Tower of Winds

Tower of Winds in Yokohama, Japan by Toyo Ito, 1986

Friedrich Schelling's famous quote, "Architecture is Frozen Music" attempted to find a relationship between the solidity of architecture and the intangibility of music in his era. While the Baroque, and subsequent Rococo, styles in architecture contain a plasticity and flow of ornament that seems to validate the statement, it does not go beyond purely surface characteristics. If we look at the purpose, goal and process of both music and architecture, finding clear relationships is difficult, though this does not deter architects from finding inspiration in music, and vice-versa. A good example of both is Toyo Ito's Tower of Winds, in Yokohama, Japan, and Savvas Ysatis and Taylor Deupree's album of the same name.

During the day the Tower of Winds stands as a 21m tall opaque object, its aluminum cladding shielding the mirrored plates and lights within. At night the lights and reflective surfaces dance to the music of the city, computer-controls reacting to both man-made and natural forces: ambient sounds, wind forces, time of day and season. The images that follow illustrate the variety of patterns and degrees of transparency achieved by a combination of over 1,000 lamps, twelve neon rings, and thirty flood lights, the last situated on the ground and directed upwards within the tower. Ito created a work of art/architecture of simplicity that reflects the complexity and nature of the city and its inhabitants. His influence is the music of the environment combined with our interaction and effect upon it.

As volume one of Caipirinha Productions  Architettura series, Toyo Ito's Tower of Winds is a sensible choice as a piece of architecture to inspire and inform the music-making process, particularly electronic music. Savvas and Taylor developed a production technique that accepts environmental inputs (sans  keyboards and other devices) much the same way the tower reinterprets the sounds of the city. The result is an ambient soundtrack to the Tower of Winds, rising and falling with layers of sounds and rhythms to the day and hour (each title includes a date of production, e.g. June.17 6pm for the track included here). Unfortunately the album is not strong enough to exist apart from its inspiration, its reason for existence.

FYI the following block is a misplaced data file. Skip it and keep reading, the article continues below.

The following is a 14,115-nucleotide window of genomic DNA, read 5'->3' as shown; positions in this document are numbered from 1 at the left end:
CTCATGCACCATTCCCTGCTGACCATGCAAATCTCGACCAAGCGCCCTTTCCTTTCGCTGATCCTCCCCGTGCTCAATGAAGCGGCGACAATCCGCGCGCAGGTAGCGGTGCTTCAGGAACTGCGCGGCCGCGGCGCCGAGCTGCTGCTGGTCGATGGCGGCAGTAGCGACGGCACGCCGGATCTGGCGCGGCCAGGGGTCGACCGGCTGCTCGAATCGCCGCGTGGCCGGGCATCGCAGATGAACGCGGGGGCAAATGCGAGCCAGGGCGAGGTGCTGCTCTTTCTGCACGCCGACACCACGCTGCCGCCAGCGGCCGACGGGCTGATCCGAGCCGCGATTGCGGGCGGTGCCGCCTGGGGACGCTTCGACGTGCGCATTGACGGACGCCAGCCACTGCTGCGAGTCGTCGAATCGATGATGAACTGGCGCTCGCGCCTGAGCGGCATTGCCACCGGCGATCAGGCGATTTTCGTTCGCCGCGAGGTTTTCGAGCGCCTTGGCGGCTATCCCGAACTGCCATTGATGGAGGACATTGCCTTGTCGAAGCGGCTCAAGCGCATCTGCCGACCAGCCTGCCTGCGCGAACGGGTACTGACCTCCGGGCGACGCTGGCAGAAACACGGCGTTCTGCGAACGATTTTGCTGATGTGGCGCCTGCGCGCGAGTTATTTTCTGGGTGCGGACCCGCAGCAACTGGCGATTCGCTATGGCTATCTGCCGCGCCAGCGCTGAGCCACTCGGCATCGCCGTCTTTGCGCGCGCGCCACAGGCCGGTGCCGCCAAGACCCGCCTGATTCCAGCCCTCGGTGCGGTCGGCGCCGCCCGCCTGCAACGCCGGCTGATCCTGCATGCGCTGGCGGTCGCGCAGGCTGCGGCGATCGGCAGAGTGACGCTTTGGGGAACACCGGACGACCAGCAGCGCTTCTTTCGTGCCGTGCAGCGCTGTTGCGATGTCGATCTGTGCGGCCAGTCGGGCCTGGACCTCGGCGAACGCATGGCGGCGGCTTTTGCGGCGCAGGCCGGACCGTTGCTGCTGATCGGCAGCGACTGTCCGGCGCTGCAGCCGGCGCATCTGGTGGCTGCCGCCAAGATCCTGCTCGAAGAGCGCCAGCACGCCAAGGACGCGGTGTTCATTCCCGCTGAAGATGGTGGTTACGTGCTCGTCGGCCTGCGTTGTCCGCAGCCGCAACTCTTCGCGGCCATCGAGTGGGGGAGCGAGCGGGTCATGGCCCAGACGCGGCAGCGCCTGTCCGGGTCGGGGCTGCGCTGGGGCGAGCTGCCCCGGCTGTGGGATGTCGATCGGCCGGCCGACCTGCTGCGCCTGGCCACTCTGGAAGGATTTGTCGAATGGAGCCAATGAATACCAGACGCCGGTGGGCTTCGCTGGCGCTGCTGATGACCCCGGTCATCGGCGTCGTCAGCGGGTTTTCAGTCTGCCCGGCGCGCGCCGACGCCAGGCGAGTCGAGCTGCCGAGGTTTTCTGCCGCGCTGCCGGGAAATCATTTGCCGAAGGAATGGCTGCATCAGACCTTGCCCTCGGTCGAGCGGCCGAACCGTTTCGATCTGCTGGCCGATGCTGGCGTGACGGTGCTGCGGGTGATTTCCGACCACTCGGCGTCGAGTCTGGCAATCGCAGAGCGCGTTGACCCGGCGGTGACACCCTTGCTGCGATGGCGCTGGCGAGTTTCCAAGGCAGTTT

Two more titles have followed (Tetsu Inoue re: Nicholas Grimshaw's Waterloo International Terminal, and David Toop re: Itsuko Hasegawa's Museum of Fruit) indicating there are many more avenues to be explored between music and architecture. From an architect's point of view this crossover influence is refreshing, though architecture has typically limited music's influence to related functions, such as theaters. But to ignore music's possibility to inform architectural design means accepting that the latter exists in a cocoon, excluded from the world around us and its vast layers of inspiration. The Tower of Winds, and its subsequent "soundtrack", help us to see the possibilities.